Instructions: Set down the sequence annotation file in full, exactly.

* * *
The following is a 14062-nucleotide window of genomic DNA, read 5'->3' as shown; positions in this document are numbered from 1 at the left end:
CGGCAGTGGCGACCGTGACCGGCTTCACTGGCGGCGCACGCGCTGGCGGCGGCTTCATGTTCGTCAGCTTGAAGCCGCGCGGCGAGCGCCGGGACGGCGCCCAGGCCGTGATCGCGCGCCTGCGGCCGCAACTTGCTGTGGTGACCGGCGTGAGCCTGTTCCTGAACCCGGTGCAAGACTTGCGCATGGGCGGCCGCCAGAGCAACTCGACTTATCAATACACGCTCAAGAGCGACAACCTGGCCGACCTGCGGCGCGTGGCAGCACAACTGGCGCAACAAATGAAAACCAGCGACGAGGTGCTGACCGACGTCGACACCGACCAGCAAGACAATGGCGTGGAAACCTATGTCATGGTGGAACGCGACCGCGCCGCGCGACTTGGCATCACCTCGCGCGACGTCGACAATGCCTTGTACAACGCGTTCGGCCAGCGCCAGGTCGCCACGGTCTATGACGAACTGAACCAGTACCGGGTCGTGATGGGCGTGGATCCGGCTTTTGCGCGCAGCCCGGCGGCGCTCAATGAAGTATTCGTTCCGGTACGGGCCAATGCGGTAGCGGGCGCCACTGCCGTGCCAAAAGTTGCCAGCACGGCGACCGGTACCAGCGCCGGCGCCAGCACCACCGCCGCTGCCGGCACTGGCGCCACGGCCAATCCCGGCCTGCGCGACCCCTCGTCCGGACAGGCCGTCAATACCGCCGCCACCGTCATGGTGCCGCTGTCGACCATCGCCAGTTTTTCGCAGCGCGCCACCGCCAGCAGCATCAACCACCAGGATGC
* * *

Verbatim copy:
The following is a 14062-nucleotide window of genomic DNA, read 5'->3' as shown; positions in this document are numbered from 1 at the left end:
CGGCAGTGGCGACCGTGACCGGCTTCACTGGCGGCGCACGCGCTGGCGGCGGCTTCATGTTCGTCAGCTTGAAGCCGCGCGGCGAGCGCCGGGACGGCGCCCAGGCCGTGATCGCGCGCCTGCGGCCGCAACTTGCTGTGGTGACCGGCGTGAGCCTGTTCCTGAACCCGGTGCAAGACTTGCGCATGGGCGGCCGCCAGAGCAACTCGACTTATCAATACACGCTCAAGAGCGACAACCTGGCCGACCTGCGGCGCGTGGCAGCACAACTGGCGCAACAAATGAAAACCAGCGACGAGGTGCTGACCGACGTCGACACCGACCAGCAAGACAATGGCGTGGAAACCTATGTCATGGTGGAACGCGACCGCGCCGCGCGACTTGGCATCACCTCGCGCGACGTCGACAATGCCTTGTACAACGCGTTCGGCCAGCGCCAGGTCGCCACGGTCTATGACGAACTGAACCAGTACCGGGTCGTGATGGGCGTGGATCCGGCTTTTGCGCGCAGCCCGGCGGCGCTCAATGAAGTATTCGTTCCGGTACGGGCCAATGCGGTAGCGGGCGCCACTGCCGTGCCAAAAGTTGCCAGCACGGCGACCGGTACCAGCGCCGGCGCCAGCACCACCGCCGCTGCCGGCACTGGCGCCACGGCCAATCCCGGCCTGCGCGACCCCTCGTCCGGACAGGCCGTCAATACCGCCGCCACCGTCATGGTGCCGCTGTCGACCATCGCCAGTTTTTCGCAGCGCGCCACCGCCAGCAGCATCAACCACCAGGATGC